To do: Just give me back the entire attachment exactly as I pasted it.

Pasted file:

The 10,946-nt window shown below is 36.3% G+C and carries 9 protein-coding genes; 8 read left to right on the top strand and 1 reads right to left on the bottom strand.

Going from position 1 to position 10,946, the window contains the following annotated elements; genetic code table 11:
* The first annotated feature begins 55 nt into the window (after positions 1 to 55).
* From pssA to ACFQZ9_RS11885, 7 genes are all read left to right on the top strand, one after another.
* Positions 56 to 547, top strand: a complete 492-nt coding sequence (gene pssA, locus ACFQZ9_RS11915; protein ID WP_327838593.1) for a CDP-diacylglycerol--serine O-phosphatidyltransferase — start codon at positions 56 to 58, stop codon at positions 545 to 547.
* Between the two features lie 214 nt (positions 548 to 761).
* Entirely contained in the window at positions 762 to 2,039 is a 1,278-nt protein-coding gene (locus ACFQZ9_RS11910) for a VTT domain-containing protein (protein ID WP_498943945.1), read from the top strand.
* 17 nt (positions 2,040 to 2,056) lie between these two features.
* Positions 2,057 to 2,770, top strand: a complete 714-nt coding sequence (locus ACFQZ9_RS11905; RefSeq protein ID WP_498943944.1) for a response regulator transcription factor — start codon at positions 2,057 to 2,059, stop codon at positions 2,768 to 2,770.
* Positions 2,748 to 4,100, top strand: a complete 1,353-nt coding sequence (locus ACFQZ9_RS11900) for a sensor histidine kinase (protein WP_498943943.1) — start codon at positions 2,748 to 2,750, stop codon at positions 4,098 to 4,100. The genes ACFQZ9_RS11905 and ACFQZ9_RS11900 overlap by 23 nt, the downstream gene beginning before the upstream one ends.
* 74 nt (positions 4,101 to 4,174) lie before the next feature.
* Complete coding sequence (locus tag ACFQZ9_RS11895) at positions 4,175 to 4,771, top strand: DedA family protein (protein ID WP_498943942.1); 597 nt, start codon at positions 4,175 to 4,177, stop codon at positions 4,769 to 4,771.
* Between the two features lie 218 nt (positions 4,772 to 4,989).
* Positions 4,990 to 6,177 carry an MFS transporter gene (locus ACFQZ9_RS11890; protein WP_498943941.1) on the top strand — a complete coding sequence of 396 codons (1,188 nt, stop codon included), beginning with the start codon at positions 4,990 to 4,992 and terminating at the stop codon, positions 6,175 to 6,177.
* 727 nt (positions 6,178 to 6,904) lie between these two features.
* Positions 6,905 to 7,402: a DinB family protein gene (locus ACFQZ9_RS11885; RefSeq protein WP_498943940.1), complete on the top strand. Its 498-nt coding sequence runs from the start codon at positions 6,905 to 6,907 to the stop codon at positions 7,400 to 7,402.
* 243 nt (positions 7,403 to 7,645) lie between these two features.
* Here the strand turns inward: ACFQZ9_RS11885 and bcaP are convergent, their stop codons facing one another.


The 10,946-nt window shown below is 36.3% G+C and carries 9 protein-coding genes; 8 read left to right on the top strand and 1 reads right to left on the bottom strand.

Going from position 1 to position 10,946, the window contains the following annotated elements; genetic code table 11:
* The first annotated feature begins 55 nt into the window (after positions 1 to 55).
* From pssA to ACFQZ9_RS11885, 7 genes are all read left to right on the top strand, one after another.
* Positions 56 to 547, top strand: a complete 492-nt coding sequence (gene pssA, locus ACFQZ9_RS11915; protein ID WP_327838593.1) for a CDP-diacylglycerol--serine O-phosphatidyltransferase — start codon at positions 56 to 58, stop codon at positions 545 to 547.
* Between the two features lie 214 nt (positions 548 to 761).
* Entirely contained in the window at positions 762 to 2,039 is a 1,278-nt protein-coding gene (locus ACFQZ9_RS11910) for a VTT domain-containing protein (protein ID WP_498943945.1), read from the top strand.
* 17 nt (positions 2,040 to 2,056) lie between these two features.
* Positions 2,057 to 2,770, top strand: a complete 714-nt coding sequence (locus ACFQZ9_RS11905; RefSeq protein ID WP_498943944.1) for a response regulator transcription factor — start codon at positions 2,057 to 2,059, stop codon at positions 2,768 to 2,770.
* Positions 2,748 to 4,100, top strand: a complete 1,353-nt coding sequence (locus ACFQZ9_RS11900) for a sensor histidine kinase (protein WP_498943943.1) — start codon at positions 2,748 to 2,750, stop codon at positions 4,098 to 4,100. The genes ACFQZ9_RS11905 and ACFQZ9_RS11900 overlap by 23 nt, the downstream gene beginning before the upstream one ends.
* 74 nt (positions 4,101 to 4,174) lie before the next feature.
* Complete coding sequence (locus tag ACFQZ9_RS11895) at positions 4,175 to 4,771, top strand: DedA family protein (protein ID WP_498943942.1); 597 nt, start codon at positions 4,175 to 4,177, stop codon at positions 4,769 to 4,771.
* Between the two features lie 218 nt (positions 4,772 to 4,989).
* Positions 4,990 to 6,177 carry an MFS transporter gene (locus ACFQZ9_RS11890; protein WP_498943941.1) on the top strand — a complete coding sequence of 396 codons (1,188 nt, stop codon included), beginning with the start codon at positions 4,990 to 4,992 and terminating at the stop codon, positions 6,175 to 6,177.
* 727 nt (positions 6,178 to 6,904) lie between these two features.
* Positions 6,905 to 7,402: a DinB family protein gene (locus ACFQZ9_RS11885; RefSeq protein WP_498943940.1), complete on the top strand. Its 498-nt coding sequence runs from the start codon at positions 6,905 to 6,907 to the stop codon at positions 7,400 to 7,402.
* 243 nt (positions 7,403 to 7,645) lie between these two features.
* Here the strand turns inward: ACFQZ9_RS11885 and bcaP are convergent, their stop codons facing one another.